'Tarasoff' defendants: Social justice or ethical decay?

G. B. Leong, S. Eth, J. A. Silva

Research output: Contribution to journalArticlepeer-review

5 Scopus citations

Abstract

In 1976, the California Supreme Court ruled in Tarasoff v. Regents of the University of California that a duty to protect arises when a psychotherapist's patient poses a serious danger of physical harm to an identifiable third party. Discharging this duty by the issuance of a warning breaches the confidentiality of the psychotherapist patient relationship. However, the potential benefit to society offsets the possible harm caused by the breach of confidentiality. Until recently, such warnings have served little purpose outside of possibly preventing harm. However, the cumulative effect of three recent California Supreme Court cases has been to permit the use of these confidentiality breaches in criminal proceedings to fulfill prosecutorial goals. Nonetheless, the cost of achieving social justice may be at the expense of other important ethical values for both the psychotherapeutic professions and society in general.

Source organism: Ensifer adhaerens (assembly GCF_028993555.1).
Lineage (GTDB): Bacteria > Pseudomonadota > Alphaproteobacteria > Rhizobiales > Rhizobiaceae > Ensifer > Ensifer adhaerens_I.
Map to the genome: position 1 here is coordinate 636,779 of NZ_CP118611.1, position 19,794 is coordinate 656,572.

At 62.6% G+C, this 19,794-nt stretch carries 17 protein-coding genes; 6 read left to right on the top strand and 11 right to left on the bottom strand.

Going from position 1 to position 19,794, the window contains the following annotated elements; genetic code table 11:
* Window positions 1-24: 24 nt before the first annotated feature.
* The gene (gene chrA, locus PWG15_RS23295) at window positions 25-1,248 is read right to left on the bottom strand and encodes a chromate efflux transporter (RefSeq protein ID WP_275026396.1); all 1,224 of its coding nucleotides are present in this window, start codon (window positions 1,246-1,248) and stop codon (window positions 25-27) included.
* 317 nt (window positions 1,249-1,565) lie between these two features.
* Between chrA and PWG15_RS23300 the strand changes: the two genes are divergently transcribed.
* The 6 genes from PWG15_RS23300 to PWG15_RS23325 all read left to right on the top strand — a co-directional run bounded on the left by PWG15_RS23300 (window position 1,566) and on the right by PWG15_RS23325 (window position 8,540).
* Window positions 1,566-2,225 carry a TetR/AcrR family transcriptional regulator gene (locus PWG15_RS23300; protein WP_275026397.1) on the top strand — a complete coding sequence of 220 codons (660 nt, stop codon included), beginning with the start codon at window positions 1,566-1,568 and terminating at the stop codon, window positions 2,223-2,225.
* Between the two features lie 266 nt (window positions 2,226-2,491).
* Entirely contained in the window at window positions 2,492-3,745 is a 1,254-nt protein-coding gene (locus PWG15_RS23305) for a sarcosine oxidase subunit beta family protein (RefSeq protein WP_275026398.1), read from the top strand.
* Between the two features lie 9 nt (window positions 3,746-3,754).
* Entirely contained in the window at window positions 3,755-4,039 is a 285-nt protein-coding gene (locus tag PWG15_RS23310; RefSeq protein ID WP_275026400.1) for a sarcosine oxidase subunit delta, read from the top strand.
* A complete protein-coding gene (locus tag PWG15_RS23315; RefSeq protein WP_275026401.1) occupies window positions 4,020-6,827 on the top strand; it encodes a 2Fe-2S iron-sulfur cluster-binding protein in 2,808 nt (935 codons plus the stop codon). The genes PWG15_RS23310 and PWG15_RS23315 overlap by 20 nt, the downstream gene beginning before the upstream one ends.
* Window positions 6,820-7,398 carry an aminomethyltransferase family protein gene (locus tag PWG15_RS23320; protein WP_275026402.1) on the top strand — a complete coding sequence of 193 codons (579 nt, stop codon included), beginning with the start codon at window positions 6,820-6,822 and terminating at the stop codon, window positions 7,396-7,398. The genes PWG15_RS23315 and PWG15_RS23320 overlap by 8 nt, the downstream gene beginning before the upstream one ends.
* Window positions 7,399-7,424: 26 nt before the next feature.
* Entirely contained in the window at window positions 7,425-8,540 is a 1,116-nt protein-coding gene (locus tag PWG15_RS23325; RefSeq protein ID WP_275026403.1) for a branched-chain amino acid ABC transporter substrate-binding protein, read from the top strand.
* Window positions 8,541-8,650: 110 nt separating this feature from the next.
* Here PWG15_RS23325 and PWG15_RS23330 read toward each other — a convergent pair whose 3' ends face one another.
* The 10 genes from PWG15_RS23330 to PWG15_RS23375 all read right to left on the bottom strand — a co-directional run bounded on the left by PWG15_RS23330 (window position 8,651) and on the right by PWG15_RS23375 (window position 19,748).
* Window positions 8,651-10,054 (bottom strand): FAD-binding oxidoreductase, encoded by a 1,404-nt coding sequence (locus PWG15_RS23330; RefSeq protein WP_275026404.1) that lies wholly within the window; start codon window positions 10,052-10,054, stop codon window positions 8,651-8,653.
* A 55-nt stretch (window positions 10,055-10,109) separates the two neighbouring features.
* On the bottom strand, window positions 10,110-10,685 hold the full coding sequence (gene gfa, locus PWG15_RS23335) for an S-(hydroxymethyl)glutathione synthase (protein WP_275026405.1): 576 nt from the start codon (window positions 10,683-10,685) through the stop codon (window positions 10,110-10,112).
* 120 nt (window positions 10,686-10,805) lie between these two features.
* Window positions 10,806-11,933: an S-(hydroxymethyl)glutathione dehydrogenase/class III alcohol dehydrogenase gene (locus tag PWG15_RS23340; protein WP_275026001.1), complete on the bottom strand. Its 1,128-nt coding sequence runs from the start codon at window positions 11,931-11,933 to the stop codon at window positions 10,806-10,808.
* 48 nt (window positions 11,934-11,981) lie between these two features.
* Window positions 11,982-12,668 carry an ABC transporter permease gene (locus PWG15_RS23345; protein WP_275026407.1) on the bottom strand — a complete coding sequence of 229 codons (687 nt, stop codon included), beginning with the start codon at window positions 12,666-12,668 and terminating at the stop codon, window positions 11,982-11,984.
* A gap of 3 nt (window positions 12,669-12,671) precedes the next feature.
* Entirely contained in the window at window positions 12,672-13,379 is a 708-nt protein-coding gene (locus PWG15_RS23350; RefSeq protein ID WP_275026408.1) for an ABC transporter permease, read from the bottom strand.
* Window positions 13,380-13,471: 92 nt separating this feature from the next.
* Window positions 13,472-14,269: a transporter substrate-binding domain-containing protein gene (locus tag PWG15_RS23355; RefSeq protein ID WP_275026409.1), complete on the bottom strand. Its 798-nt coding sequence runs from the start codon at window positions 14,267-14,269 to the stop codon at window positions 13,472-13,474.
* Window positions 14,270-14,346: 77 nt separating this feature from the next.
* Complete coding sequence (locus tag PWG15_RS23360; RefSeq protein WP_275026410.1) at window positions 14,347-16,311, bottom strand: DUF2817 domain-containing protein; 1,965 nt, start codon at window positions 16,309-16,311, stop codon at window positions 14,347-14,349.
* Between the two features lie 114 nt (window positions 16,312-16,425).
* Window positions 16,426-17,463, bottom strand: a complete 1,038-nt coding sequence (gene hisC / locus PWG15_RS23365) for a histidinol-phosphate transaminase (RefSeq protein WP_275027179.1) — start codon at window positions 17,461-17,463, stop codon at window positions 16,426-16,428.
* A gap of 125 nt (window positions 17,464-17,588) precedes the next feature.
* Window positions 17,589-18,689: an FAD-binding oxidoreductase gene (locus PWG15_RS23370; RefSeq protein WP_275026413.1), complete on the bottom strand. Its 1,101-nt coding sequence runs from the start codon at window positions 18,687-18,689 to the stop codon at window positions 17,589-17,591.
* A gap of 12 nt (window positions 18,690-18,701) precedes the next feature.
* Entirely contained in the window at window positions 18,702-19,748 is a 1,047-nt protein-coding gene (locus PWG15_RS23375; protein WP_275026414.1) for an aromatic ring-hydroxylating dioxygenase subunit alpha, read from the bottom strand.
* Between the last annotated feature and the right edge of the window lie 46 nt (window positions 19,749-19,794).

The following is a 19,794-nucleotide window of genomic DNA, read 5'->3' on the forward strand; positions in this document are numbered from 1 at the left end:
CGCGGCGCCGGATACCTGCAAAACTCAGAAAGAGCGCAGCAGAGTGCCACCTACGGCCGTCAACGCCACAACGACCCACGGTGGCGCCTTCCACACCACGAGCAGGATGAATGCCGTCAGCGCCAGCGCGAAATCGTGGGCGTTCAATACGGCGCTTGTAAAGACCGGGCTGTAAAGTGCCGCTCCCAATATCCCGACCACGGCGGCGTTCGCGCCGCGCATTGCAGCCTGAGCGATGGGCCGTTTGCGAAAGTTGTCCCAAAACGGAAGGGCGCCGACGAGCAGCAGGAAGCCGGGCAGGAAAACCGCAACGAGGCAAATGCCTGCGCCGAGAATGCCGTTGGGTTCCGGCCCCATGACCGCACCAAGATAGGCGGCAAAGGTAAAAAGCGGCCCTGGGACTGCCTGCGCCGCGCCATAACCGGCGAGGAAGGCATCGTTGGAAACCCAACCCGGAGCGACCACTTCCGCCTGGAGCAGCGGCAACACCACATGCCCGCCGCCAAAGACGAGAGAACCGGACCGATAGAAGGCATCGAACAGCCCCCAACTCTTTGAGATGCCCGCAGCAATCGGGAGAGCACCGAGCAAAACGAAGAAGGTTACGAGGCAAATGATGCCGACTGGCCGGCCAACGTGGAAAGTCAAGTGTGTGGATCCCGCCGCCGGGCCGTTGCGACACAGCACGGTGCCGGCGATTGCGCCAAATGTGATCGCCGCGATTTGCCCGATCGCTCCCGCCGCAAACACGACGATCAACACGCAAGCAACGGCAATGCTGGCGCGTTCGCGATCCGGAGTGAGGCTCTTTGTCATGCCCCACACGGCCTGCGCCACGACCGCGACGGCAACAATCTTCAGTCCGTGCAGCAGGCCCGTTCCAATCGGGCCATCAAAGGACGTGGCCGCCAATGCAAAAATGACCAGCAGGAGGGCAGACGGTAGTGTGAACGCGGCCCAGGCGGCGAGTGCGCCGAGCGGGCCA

Original languageEnglish (US)
Pages (from-to)86-93
Number of pages8
JournalJournal of Forensic Sciences
Volume39
Issue number1
DOIs
StatePublished - 1994
Externally publishedYes

Keywords

  • dangerousness
  • duty to protect
  • ethics
  • justice
  • privilege
  • psychiatry
  • testimony

ASJC Scopus subject areas

  • Medicine (miscellaneous)
  • Law

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